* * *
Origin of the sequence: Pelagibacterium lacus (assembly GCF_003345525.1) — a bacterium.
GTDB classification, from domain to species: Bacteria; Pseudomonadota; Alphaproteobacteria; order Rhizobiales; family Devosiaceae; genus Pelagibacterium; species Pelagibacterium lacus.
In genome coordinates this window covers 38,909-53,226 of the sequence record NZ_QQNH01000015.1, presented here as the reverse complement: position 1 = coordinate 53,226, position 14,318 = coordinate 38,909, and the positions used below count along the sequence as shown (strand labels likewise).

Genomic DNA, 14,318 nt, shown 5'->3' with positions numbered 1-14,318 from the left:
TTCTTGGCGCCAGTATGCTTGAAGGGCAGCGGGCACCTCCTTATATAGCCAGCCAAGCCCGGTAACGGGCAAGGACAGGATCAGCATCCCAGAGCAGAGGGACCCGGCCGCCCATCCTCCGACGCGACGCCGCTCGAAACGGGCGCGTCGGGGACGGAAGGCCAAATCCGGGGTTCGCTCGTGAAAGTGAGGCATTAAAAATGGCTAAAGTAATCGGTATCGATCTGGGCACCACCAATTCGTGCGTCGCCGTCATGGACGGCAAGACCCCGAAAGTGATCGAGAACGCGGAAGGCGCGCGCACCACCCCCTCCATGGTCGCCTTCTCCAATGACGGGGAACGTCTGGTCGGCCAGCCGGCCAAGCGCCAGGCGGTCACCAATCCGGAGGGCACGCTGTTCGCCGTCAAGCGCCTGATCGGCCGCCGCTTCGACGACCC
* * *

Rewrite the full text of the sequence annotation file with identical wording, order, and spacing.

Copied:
Origin of the sequence: Pelagibacterium lacus (assembly GCF_003345525.1) — a bacterium.
GTDB classification, from domain to species: Bacteria; Pseudomonadota; Alphaproteobacteria; order Rhizobiales; family Devosiaceae; genus Pelagibacterium; species Pelagibacterium lacus.
In genome coordinates this window covers 38,909-53,226 of the sequence record NZ_QQNH01000015.1, presented here as the reverse complement: position 1 = coordinate 53,226, position 14,318 = coordinate 38,909, and the positions used below count along the sequence as shown (strand labels likewise).

Genomic DNA, 14,318 nt, shown 5'->3' with positions numbered 1-14,318 from the left:
TTCTTGGCGCCAGTATGCTTGAAGGGCAGCGGGCACCTCCTTATATAGCCAGCCAAGCCCGGTAACGGGCAAGGACAGGATCAGCATCCCAGAGCAGAGGGACCCGGCCGCCCATCCTCCGACGCGACGCCGCTCGAAACGGGCGCGTCGGGGACGGAAGGCCAAATCCGGGGTTCGCTCGTGAAAGTGAGGCATTAAAAATGGCTAAAGTAATCGGTATCGATCTGGGCACCACCAATTCGTGCGTCGCCGTCATGGACGGCAAGACCCCGAAAGTGATCGAGAACGCGGAAGGCGCGCGCACCACCCCCTCCATGGTCGCCTTCTCCAATGACGGGGAACGTCTGGTCGGCCAGCCGGCCAAGCGCCAGGCGGTCACCAATCCGGAGGGCACGCTGTTCGCCGTCAAGCGCCTGATCGGCCGCCGCTTCGACGACCC